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I can't quite put my finger on it, but something's a little bit off at Nike.

Not a whole lot off, just a little bit off. But that's all it takes for the whole company to be out of sync. Just like Levi Strauss & Co.

Nike's new ad campaign is a step in the wrong direction. It has always sounded phony to me when the voice-over or the actors or even the supers mouth the same words as the tagline, which in Nike's case is "I can."

Maybe consumers are getting tired of Nike and other marketers (the "Toyota. Everyday" theme comes to mind) that insist on preaching to us. Tiger Woods' repetitive proselytizing about how he wants to "do more" (with the help of American Express Financial Services) is especially grating.

Advertising practitioners seem to have divided into two camps: The really stupid camp (Miller Lite, ABC) and the moralistic camp (see above).

The really stupid camp knows no bounds but moralistic ads have a built-in limitation-people's confidence in who's doing the moralizing. Even creative people wouldn't be dumb enough to solicit politicians to deliver sermons about the greater good that an advertiser's product or service delivers. Of course, Bob Dole's work for Visa and other marketers is the exception

I have a feeling that Nike's reliance on professional athletes to represent its sneakers is the cause of some of its troubles. The bloom is off the rose for pro sports: We'll listen to what Michael Jordan wants us to do, but few others.

So Nike's thinking most likely was it had to build its case around everyday athletes rather than the kind that choke coaches, or take drugs, or pout if they don't get the ball. "Just do it" was seen as too institutional as was the mighty swoosh sign.

The swoosh icon has been replaced by a lower-case script Nike to make the company appear to be more approachable and less monolithic.

In some ways, Nike has the same problem as Microsoft. Talk about monolithic, Microsoft's "Where do you want to go today?" ads give the strong impression that you can get there only if you use Microsoft products. Since that's also the basis for the government's antitrust case against Microsoft, I look for the software house that Bill Gates built to also soften and humanize its advertising message.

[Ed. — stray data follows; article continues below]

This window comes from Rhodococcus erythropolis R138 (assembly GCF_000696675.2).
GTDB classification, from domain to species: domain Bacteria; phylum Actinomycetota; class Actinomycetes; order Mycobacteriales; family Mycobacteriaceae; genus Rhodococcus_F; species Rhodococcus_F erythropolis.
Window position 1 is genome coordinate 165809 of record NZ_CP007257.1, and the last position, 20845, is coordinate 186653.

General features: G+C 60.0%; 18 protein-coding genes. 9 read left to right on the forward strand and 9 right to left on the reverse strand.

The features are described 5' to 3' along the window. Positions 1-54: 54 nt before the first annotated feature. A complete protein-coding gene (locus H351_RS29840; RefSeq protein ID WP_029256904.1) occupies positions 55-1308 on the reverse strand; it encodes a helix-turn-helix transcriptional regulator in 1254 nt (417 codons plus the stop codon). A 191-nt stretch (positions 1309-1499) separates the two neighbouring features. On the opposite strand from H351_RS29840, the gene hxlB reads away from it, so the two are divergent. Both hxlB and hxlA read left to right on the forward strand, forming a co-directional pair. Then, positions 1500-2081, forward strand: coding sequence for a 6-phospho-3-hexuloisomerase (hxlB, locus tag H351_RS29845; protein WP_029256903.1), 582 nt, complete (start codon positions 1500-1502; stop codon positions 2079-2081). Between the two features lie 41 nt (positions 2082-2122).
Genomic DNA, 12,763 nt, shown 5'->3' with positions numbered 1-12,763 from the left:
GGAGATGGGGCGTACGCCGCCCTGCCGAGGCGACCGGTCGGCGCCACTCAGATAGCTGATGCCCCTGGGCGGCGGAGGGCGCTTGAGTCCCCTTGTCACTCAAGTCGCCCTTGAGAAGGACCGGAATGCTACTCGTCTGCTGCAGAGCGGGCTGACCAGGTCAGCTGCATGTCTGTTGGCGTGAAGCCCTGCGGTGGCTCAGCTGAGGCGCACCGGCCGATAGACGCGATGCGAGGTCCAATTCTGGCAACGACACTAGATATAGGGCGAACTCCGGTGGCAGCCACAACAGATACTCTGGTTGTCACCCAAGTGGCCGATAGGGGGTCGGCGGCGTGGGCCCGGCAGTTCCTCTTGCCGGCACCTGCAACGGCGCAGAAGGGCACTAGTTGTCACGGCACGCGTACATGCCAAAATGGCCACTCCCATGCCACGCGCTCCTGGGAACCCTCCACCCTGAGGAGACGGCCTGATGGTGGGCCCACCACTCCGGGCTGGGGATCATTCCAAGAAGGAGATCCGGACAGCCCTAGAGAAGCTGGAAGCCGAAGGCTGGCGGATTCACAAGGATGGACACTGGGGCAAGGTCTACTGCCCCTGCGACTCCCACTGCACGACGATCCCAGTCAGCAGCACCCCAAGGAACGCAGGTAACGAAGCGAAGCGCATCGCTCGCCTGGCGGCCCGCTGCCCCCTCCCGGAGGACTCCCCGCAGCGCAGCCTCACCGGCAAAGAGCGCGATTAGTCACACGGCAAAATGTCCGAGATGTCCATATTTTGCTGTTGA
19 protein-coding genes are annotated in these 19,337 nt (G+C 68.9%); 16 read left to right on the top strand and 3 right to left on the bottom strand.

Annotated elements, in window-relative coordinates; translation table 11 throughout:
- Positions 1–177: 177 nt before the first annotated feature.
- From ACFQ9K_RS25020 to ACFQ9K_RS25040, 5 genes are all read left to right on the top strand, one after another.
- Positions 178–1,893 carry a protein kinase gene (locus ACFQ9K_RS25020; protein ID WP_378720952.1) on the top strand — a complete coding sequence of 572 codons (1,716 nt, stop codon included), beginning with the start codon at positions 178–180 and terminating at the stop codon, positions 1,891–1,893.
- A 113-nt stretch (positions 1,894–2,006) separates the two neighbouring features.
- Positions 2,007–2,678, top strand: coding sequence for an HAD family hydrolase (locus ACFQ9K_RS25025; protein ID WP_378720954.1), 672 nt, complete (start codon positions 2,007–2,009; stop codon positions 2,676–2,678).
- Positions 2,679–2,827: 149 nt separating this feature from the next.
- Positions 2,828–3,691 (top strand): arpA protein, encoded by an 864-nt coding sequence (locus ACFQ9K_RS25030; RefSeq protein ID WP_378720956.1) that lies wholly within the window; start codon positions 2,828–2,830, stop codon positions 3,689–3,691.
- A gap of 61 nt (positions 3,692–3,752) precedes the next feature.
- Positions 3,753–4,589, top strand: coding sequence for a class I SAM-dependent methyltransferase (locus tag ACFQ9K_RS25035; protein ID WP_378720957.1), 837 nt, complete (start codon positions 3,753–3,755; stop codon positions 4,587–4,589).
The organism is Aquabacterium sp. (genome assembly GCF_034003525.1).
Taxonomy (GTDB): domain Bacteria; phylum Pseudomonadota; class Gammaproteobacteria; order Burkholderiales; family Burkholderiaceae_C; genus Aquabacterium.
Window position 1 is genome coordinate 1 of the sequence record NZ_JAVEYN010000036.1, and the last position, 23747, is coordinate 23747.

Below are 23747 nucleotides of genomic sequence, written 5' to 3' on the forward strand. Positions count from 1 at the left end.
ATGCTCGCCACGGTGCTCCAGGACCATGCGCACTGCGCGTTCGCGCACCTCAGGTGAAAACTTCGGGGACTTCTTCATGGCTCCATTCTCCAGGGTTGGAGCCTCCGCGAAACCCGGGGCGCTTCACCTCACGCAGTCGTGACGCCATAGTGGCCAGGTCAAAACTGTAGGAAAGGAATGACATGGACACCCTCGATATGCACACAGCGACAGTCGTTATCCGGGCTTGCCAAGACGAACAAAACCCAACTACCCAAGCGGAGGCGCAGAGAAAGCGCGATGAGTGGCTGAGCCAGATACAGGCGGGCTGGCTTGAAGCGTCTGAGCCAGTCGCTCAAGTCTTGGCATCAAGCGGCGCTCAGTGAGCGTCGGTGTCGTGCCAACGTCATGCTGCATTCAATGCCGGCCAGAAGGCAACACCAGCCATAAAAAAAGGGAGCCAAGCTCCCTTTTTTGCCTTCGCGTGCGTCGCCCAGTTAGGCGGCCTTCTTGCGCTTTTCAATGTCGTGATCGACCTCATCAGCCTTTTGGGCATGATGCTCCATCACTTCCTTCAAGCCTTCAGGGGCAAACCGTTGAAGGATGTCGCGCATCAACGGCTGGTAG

Nike used-and Microsoft still uses-second-person appeals. Now Nike has switched to first person, and Microsoft will surely follow (especially since they use the same ad agency). "I can go anywhere I want to go" might be more appropriate. That way a big powerful company isn't making the proposition. Empowerment has been transferred from the company to the individual.

By advocating that jocks of all ages get out there and "Just do it," Nike had to take the blame for people mashing their faces into fences and in all manner of other ways destroying their bodies. Now this sort of mayhem is not their fault anymore. Nike can't be responsible for what I can do to test the limits of endurance.

So now Nike is projecting a less domineering version of itself even if it runs contrary to its corporate culture.

The company's iconoclastic, in-your-face advertising was perfect for the times, but sometimes times change.

It's not Nike that's changed; and maybe not even many consumers. It's the way it's slash-'em-bash-'em advertising has unleashed critics to examine everything Nike does, from the conditions of its production facilities in Asia to its cozy relationships with college coaches.

The real trouble, however, starts when a company's communications is no longer true to itself. Nike's new ad campaign starts the company down that path, and from there its easy to get totally lost. Ask McD and Kodak.

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